Retail sales after strong profits in April

Retail sales and food-service spending rose 0.9 percent in April, after a 1.4 percent gain in March, up 8.2 percent from a year earlier (see first chart). Today’s retail sales data includes annual revisions. Revised data now shows a strong upward trend for total and core retail sales.

In addition, this information is not adjusted for price changes. In fact, after a 0.2 percent increase in March, total retail sales rose 0.6 percent (adjusted using CPI) and are now showing a stronger upward trend (see Chart 2).

Key retail sales, excluding motor vehicle dealers and petrol retailers, rose 1.0 percent month-on-month after a 1.2 percent gain in March (see first chart). Profits surpass that measure with a profit of 8.2 percent from a year earlier. After adjusting for price changes, real core retail sales rose 0.5 percent in April, the fourth consecutive month in a row, and up 2.0 percent from a year earlier (see Chart 2).

The divisions were higher for most months in April with nine up and four down. Profits led to a 4.0 percent increase in miscellaneous store retailers. Nonstore retailers and automotive retailers grew 2.2 percent, while food service and beverage establishments (restaurants) grew 2.0 percent.

Petrol spending led the decline, down 2.7 percent for the month. However, the average price of a gallon of gasoline was $ 4.37, down 0.7 percent from 40 4.40 in March, responsible for some price changes. Sales of sporting goods, hobbies, musical instruments, and bookstores were down 0.5 percent, and food and beverage stores were down 0.2 percent (see Chart 3).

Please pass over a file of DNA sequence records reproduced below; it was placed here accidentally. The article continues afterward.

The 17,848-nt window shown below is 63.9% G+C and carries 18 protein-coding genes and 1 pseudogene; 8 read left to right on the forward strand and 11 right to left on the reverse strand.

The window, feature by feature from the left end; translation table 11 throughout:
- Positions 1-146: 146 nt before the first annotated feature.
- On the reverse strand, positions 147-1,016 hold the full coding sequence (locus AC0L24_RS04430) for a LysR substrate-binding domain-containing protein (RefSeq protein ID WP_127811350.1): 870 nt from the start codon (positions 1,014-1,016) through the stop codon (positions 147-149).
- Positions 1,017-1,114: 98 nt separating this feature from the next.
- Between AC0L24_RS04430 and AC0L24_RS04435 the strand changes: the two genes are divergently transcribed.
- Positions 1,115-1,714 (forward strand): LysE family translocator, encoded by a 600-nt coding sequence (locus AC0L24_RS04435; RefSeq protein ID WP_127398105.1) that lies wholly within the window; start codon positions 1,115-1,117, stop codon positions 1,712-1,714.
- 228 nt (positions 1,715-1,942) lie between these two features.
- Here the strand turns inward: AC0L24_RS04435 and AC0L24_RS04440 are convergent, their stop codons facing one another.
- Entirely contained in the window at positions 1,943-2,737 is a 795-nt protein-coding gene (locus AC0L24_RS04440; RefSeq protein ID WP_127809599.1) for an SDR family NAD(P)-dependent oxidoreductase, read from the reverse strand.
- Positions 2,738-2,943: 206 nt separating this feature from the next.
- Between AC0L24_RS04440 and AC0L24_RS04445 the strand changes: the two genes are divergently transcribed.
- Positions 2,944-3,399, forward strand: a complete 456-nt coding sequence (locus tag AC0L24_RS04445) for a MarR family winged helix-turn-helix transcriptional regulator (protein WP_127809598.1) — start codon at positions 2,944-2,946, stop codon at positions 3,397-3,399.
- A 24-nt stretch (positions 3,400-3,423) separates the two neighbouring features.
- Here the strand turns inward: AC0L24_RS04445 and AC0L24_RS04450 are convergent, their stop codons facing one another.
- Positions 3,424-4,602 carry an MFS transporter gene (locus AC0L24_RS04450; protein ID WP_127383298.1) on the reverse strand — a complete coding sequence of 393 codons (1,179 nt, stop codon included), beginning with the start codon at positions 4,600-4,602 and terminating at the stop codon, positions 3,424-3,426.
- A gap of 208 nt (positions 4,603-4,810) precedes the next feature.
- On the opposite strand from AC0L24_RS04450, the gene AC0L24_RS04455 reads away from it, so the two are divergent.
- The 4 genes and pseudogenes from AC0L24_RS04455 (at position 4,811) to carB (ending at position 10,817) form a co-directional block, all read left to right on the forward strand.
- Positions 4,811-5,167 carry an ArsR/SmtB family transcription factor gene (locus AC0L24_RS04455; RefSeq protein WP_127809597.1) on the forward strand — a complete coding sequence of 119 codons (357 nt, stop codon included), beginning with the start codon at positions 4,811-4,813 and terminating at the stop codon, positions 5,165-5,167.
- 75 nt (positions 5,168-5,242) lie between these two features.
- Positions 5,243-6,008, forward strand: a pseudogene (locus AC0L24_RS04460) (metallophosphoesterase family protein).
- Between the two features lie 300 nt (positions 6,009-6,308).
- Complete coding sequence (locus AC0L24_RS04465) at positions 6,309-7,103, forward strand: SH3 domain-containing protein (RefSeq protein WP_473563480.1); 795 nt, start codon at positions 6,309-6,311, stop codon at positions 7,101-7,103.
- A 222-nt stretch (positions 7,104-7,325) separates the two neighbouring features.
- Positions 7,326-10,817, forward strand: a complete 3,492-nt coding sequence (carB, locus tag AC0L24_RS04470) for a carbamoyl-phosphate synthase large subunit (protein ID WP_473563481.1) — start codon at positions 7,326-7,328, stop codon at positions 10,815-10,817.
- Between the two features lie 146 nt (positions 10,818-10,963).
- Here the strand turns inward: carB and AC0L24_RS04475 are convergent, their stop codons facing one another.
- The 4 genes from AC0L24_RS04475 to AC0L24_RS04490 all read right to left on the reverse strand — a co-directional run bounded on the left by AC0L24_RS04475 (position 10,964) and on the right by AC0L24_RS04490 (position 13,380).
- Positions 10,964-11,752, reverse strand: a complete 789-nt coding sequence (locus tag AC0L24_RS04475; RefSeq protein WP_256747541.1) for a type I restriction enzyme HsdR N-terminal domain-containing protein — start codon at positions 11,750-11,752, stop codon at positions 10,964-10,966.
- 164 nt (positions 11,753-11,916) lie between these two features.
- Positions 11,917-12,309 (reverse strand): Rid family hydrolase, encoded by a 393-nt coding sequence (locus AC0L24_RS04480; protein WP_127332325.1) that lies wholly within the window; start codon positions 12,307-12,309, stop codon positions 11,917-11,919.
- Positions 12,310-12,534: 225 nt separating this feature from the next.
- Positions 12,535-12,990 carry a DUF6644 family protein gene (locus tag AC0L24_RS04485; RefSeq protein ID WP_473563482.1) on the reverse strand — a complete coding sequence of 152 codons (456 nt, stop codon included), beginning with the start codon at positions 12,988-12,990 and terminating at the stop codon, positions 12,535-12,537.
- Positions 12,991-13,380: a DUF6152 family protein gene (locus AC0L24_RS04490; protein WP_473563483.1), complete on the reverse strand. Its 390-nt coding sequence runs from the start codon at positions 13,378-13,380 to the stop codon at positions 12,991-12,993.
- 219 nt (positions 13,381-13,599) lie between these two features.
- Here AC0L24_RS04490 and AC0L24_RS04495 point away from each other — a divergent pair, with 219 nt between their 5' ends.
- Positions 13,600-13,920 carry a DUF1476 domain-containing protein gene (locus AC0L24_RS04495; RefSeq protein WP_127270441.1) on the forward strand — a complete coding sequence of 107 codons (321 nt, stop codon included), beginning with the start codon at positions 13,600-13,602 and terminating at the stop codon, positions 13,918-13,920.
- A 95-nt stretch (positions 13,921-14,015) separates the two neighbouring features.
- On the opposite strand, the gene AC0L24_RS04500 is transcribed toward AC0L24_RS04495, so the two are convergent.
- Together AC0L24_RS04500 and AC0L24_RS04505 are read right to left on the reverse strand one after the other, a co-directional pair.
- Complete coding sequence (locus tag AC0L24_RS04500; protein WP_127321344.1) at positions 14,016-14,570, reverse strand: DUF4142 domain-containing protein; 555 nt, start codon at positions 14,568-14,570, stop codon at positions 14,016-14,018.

Overall, retail sales increased for the month and revised data showed a strong trend in recent months. However, rising prices are still encouraging numbers. In addition, the ever-increasing rate of price rise has begun to have a negative effect on consumer sentiment.

With persistent labor shortages, material shortages and logistical problems, production recovery across the economy as a whole can slow down and maintain upward pressure on prices. Also, Russia’s aggression in Ukraine, renewed lockdown in China, and a new Fed austerity cycle remain threats to economic expansion. The outlook has become extremely uncertain.

Robert Hughes

Bob Hughes

Robert Hughes joined AIER in 2013 for over 25 years researching economic and financial markets on Wall Street. Bob previously headed Brown Brothers Harriman’s Global Equity Strategy, where he developed an equity investment strategy that combines top-down macro analysis with bottom-up fundamentals.

Prior to BBH, Bob was a senior equity strategist at State Street Global Markets, a senior economic strategist at Prudential Equity Group, and a senior economist at Citicorp Investment Services and a financial markets analyst. Bob holds an MA in Economics from Fordham University and a BS in Business from Lehigh University.

Receive notifications of new articles from Robert Hughes and AIER.

Leave a Reply

Your email address will not be published.